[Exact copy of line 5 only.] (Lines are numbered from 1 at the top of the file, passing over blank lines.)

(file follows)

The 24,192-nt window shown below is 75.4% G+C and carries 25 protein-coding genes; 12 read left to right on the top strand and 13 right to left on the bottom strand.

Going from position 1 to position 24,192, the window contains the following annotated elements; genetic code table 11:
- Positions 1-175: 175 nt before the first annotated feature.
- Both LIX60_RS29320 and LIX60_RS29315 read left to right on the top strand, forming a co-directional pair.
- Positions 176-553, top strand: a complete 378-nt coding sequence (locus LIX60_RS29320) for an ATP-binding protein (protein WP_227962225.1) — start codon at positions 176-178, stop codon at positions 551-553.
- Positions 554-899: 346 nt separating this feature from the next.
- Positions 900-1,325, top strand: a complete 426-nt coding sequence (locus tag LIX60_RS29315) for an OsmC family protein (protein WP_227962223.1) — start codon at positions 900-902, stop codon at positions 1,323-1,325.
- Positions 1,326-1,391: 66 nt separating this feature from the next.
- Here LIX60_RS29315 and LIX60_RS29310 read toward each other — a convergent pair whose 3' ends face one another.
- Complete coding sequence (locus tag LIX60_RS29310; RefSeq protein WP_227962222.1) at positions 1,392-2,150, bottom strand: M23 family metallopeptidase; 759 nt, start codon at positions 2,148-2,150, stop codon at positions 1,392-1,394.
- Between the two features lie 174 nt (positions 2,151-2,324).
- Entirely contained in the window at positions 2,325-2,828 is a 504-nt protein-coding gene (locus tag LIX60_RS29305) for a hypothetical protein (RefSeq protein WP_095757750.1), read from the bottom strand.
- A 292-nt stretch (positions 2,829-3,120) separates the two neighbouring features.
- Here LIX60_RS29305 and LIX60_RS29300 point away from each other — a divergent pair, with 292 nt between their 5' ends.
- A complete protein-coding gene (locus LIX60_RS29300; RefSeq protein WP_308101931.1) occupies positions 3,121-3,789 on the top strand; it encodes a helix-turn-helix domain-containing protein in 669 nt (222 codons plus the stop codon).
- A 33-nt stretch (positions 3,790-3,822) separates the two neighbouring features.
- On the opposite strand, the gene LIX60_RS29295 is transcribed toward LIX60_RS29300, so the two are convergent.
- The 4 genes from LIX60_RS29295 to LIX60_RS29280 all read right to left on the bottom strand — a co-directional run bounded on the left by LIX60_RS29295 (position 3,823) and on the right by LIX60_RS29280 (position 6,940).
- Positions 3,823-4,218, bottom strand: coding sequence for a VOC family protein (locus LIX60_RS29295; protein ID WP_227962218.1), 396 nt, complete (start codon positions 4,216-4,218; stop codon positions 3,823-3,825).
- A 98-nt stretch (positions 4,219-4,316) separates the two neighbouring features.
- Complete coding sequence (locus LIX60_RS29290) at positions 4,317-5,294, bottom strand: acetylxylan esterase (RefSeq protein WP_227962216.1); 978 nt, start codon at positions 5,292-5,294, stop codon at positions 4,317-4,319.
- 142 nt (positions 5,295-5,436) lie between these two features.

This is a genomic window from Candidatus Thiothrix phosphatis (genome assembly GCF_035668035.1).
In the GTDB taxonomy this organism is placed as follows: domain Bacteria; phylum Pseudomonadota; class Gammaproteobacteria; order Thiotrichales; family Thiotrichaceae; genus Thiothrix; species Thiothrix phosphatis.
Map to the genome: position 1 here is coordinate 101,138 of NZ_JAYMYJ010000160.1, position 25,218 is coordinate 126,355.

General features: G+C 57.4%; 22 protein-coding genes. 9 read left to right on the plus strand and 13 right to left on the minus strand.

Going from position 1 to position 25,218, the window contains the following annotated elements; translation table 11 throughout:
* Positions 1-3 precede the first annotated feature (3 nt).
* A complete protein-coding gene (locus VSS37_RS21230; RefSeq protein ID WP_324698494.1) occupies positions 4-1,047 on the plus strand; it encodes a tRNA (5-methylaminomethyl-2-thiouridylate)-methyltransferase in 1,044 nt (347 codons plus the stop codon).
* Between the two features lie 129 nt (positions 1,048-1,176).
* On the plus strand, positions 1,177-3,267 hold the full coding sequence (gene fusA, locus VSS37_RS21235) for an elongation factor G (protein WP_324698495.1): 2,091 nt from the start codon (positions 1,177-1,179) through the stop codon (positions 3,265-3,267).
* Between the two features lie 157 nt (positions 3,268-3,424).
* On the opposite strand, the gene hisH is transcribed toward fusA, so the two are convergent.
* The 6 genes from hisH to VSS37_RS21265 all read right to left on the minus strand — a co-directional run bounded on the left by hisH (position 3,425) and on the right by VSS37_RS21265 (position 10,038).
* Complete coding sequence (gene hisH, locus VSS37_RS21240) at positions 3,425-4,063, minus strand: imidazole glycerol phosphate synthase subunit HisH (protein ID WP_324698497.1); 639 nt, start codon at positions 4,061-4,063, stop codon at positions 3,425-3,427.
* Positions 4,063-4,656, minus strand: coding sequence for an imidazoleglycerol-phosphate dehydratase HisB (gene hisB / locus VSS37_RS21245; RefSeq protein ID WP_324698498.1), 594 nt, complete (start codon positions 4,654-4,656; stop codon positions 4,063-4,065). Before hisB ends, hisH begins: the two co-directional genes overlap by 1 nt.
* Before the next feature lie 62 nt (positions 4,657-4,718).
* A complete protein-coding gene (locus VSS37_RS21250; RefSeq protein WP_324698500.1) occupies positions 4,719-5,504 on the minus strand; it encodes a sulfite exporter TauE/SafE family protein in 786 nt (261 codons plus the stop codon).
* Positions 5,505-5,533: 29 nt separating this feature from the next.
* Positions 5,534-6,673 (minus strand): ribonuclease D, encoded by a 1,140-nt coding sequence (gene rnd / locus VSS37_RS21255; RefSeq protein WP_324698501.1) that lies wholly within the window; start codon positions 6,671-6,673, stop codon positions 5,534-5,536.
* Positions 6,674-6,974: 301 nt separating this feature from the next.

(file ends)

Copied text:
- Positions 176-553, top strand: a complete 378-nt coding sequence (locus LIX60_RS29320) for an ATP-binding protein (protein WP_227962225.1) — start codon at positions 176-178, stop codon at positions 551-553.